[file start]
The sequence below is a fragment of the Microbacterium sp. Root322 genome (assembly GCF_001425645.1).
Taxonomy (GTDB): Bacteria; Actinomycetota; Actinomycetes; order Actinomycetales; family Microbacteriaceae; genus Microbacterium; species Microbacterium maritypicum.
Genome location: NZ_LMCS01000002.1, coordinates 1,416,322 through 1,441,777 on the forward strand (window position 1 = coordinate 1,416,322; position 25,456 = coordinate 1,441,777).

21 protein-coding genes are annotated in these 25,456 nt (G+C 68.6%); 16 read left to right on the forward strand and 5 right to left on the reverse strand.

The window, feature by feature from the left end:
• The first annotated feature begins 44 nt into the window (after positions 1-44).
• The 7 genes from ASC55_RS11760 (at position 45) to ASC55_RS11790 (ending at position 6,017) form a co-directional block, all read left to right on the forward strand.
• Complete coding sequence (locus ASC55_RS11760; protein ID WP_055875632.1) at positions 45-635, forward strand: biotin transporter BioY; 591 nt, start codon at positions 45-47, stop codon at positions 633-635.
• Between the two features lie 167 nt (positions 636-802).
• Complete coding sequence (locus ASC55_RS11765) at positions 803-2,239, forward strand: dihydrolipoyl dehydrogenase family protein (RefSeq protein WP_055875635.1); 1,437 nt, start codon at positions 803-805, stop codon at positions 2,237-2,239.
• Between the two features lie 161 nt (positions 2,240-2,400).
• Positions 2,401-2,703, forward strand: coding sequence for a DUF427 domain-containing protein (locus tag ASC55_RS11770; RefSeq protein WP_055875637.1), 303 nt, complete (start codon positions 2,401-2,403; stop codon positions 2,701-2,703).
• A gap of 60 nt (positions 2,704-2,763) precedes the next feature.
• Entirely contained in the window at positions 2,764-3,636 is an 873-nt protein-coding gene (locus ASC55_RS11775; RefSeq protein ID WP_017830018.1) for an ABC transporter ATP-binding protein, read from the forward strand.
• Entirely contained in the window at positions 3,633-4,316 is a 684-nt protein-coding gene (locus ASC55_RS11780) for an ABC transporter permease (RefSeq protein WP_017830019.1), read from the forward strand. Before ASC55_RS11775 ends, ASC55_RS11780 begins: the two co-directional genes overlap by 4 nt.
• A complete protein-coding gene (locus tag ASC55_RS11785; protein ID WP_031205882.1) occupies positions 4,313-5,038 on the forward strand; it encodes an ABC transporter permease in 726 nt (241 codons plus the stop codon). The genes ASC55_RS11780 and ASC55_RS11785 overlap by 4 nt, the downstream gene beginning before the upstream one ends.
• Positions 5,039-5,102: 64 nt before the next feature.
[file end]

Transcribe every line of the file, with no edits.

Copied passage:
The sequence below is a fragment of the Microbacterium sp. Root322 genome (assembly GCF_001425645.1).
Taxonomy (GTDB): Bacteria; Actinomycetota; Actinomycetes; order Actinomycetales; family Microbacteriaceae; genus Microbacterium; species Microbacterium maritypicum.
Genome location: NZ_LMCS01000002.1, coordinates 1,416,322 through 1,441,777 on the forward strand (window position 1 = coordinate 1,416,322; position 25,456 = coordinate 1,441,777).

21 protein-coding genes are annotated in these 25,456 nt (G+C 68.6%); 16 read left to right on the forward strand and 5 right to left on the reverse strand.

The window, feature by feature from the left end:
• The first annotated feature begins 44 nt into the window (after positions 1-44).
• The 7 genes from ASC55_RS11760 (at position 45) to ASC55_RS11790 (ending at position 6,017) form a co-directional block, all read left to right on the forward strand.
• Complete coding sequence (locus ASC55_RS11760; protein ID WP_055875632.1) at positions 45-635, forward strand: biotin transporter BioY; 591 nt, start codon at positions 45-47, stop codon at positions 633-635.
• Between the two features lie 167 nt (positions 636-802).
• Complete coding sequence (locus ASC55_RS11765) at positions 803-2,239, forward strand: dihydrolipoyl dehydrogenase family protein (RefSeq protein WP_055875635.1); 1,437 nt, start codon at positions 803-805, stop codon at positions 2,237-2,239.
• Between the two features lie 161 nt (positions 2,240-2,400).
• Positions 2,401-2,703, forward strand: coding sequence for a DUF427 domain-containing protein (locus tag ASC55_RS11770; RefSeq protein WP_055875637.1), 303 nt, complete (start codon positions 2,401-2,403; stop codon positions 2,701-2,703).
• A gap of 60 nt (positions 2,704-2,763) precedes the next feature.
• Entirely contained in the window at positions 2,764-3,636 is an 873-nt protein-coding gene (locus ASC55_RS11775; RefSeq protein ID WP_017830018.1) for an ABC transporter ATP-binding protein, read from the forward strand.
• Entirely contained in the window at positions 3,633-4,316 is a 684-nt protein-coding gene (locus ASC55_RS11780) for an ABC transporter permease (RefSeq protein WP_017830019.1), read from the forward strand. Before ASC55_RS11775 ends, ASC55_RS11780 begins: the two co-directional genes overlap by 4 nt.
• A complete protein-coding gene (locus tag ASC55_RS11785; protein ID WP_031205882.1) occupies positions 4,313-5,038 on the forward strand; it encodes an ABC transporter permease in 726 nt (241 codons plus the stop codon). The genes ASC55_RS11780 and ASC55_RS11785 overlap by 4 nt, the downstream gene beginning before the upstream one ends.
• Positions 5,039-5,102: 64 nt before the next feature.